Sew Cute: Floating Snowflakes

Remember making paper snowflakes? I used to trim a bunch of those pretty decorations every December. Let’s be real, my obsession was more than a little due to the fact that I was—and am!—obsessed with the Nutcracker ballet, and all those dancing snow princesses. I always loved the way the paper snowflakes looked when they were put up on the windows, so lacy and delicate. But they were flimsy, too—I always ended up ripping them when the time came to (reluctantly) take them down. I was feeling particularly nostalgic for my annual craft this year, so I set out to see if I could get the same effect with more lasting material. As it turns out, you can get equally pretty snowflakes with fabric (not to mention nail polish)!

This is one of those projects that feels almost like cheating—it’s so easy to do, but the results are so nice! You can string your snowflakes on almost any type of material to make a garland. I used black yarn to make a bold contrast, but ribbon, string, or even lace would look pretty, too. If you’re feeling especially brave, you could even try transparent fishing line to really make those flakes look like they’re floating! And don’t stop with the snowflakes, either. You can add bells, ornaments, beads, basically anything at all to make a fanciful garland or window hanging. I thought of mine as a variation on this pennant craft I did a while back, so I put the string across the window frame, but your snowflakes will look lovely anywhere!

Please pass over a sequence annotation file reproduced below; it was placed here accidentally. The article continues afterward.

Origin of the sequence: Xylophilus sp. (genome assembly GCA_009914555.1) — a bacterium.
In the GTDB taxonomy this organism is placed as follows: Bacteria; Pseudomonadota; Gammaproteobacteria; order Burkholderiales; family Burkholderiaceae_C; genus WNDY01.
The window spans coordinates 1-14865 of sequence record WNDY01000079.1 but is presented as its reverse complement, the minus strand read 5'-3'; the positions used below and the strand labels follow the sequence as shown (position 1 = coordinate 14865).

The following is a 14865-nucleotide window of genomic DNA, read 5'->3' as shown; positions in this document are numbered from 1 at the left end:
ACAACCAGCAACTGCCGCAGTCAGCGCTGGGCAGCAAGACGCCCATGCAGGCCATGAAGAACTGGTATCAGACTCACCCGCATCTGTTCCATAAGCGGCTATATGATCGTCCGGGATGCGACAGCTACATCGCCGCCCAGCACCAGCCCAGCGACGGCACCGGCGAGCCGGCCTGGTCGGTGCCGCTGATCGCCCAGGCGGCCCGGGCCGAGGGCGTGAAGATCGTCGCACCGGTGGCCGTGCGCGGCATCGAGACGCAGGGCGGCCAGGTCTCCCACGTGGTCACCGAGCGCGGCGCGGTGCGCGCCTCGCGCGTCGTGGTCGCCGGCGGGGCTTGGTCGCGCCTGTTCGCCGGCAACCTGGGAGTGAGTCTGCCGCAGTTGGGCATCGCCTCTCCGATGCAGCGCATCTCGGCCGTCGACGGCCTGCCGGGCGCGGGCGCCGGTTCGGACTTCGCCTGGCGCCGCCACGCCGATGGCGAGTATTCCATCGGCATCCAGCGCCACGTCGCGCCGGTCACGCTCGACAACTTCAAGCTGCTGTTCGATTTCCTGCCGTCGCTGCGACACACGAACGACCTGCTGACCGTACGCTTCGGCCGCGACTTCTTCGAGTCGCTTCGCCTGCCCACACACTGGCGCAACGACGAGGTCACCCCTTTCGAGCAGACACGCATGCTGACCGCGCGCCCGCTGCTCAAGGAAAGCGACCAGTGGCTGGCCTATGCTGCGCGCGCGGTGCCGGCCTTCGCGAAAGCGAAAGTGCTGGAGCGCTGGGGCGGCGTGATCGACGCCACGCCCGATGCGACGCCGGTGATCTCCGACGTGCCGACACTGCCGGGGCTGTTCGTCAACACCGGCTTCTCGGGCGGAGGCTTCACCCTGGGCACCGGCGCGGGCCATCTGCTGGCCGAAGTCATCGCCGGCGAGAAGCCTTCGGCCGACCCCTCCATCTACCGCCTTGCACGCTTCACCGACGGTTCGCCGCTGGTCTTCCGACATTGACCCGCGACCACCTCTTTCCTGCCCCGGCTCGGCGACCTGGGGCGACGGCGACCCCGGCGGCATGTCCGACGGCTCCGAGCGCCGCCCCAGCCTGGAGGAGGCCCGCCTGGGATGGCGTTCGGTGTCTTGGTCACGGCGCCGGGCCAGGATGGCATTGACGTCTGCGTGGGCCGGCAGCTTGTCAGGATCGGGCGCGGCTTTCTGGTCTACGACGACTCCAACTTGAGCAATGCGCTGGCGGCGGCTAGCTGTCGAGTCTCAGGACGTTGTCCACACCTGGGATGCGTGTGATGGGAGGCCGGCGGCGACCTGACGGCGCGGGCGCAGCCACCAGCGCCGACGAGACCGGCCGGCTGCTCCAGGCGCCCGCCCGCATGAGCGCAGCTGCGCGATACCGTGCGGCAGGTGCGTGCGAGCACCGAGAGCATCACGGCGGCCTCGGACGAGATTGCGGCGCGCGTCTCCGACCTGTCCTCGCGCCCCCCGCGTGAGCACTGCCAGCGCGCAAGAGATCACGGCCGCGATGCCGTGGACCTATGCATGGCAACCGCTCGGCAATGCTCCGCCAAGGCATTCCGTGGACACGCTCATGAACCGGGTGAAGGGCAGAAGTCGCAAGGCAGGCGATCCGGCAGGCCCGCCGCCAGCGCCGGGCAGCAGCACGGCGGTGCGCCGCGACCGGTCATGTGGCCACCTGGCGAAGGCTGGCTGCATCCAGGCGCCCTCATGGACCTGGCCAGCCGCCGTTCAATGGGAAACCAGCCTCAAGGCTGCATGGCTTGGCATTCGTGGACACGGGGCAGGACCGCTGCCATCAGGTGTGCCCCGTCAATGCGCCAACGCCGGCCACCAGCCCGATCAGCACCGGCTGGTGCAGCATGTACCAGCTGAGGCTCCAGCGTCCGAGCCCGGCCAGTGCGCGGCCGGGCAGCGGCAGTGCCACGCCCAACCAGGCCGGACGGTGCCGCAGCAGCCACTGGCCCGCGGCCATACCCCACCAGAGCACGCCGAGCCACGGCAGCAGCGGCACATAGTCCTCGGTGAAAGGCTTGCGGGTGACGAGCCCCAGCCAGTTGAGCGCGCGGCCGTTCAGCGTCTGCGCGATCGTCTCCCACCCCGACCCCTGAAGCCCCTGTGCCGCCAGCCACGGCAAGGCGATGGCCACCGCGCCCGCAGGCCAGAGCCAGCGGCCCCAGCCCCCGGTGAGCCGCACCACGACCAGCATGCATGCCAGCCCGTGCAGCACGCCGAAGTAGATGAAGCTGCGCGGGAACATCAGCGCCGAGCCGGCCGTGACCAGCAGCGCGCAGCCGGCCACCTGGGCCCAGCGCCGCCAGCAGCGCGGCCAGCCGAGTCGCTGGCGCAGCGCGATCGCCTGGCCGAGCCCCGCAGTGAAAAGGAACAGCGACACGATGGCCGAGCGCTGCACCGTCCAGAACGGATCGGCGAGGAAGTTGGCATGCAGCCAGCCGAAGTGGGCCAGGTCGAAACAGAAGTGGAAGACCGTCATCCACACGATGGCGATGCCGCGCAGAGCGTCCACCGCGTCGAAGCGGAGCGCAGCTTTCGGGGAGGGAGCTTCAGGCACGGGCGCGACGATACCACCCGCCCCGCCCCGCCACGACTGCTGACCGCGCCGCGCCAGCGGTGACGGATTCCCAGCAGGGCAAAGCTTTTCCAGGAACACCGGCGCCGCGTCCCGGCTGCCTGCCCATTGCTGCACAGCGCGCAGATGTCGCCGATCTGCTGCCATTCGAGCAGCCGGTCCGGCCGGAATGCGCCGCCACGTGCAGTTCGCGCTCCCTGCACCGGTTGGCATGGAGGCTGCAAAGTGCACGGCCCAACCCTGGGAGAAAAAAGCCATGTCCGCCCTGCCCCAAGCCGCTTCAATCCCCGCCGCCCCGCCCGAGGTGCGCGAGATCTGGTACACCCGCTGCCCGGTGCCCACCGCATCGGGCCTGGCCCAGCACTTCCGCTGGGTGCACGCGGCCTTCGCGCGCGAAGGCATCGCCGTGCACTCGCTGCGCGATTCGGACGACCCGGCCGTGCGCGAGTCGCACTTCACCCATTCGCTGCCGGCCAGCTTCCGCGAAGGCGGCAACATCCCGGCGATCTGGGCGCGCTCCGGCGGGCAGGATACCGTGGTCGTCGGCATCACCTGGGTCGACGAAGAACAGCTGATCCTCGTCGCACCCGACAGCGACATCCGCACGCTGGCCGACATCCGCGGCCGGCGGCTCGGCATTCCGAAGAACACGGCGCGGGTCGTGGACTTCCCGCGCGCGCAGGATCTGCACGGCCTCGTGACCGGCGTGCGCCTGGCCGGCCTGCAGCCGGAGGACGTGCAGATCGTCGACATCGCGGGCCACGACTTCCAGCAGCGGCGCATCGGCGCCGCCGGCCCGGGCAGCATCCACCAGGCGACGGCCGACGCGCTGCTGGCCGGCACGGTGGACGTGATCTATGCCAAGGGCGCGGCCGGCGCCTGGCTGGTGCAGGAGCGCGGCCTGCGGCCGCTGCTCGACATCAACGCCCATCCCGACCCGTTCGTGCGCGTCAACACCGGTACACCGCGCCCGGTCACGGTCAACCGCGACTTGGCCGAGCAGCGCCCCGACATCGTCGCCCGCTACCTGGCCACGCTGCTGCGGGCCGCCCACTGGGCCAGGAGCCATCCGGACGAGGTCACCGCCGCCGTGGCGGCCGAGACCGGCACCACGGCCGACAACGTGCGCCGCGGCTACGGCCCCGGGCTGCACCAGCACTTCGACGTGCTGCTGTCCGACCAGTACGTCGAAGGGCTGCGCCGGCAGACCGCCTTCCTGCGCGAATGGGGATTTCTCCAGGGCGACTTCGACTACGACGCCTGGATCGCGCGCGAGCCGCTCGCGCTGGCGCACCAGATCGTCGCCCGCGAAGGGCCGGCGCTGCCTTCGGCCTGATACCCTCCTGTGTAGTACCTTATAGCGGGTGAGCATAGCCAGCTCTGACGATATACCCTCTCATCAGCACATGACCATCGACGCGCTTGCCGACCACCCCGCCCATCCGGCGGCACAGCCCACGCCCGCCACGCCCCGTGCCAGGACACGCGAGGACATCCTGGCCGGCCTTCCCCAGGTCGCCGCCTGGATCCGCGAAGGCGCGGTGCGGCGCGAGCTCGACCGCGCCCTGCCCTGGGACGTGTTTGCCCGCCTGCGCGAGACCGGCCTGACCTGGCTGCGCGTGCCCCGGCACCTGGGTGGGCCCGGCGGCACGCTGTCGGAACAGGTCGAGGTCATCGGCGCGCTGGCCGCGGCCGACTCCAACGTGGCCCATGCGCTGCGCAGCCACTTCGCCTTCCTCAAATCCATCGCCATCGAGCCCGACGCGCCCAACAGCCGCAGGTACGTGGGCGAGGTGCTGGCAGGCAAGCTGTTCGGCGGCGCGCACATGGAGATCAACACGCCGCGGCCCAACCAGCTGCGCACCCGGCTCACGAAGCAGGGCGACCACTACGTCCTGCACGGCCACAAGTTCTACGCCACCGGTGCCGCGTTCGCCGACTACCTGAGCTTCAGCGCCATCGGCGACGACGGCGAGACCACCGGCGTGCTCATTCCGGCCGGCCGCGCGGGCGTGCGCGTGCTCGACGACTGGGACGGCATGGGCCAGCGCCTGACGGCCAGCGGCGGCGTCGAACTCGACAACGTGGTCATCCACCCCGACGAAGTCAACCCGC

• White fabric
  • Yarn or ribbon
  • Scissors
  • White thread
  • Basic sewing needle

Craft away:

  • Cut 7-inch squares of the fabric.
  • Fold them into quarters, then in half again along the diagonal to make little triangles.
  • Trim the fabric into snowflake patterns, just as you would with a piece of paper. Make the cuts as simple or as fanciful as you would like! I found myself making a lot of snowflakes with little hearts in them.
  • Unfold the snowflakes and trim any uneven edges or loose threads.
  • Cut a couple of feet of thread and fold it in half, then thread the needle and tie a knot.
  • One at a time, stitch the snowflakes to the yarn or ribbon. Place the yarn across the top of each snowflake, then use small, looping stitches to attach the yarn and the fabric together. I waited to cut the yarn off the roll until I had finished stitching the snowflakes on, so I didn’t have to worry about measuring out the entire length. Remember to knot your work at the end of each row of stitches!
  • Once you’ve finished stitching your snowflakes in place, trim the yarn or ribbon down to make the garland as long as you’d like.
  • Ta da! Now you have some airy snowflakes to hang from your windows, on your Christmas tree, or across your wall.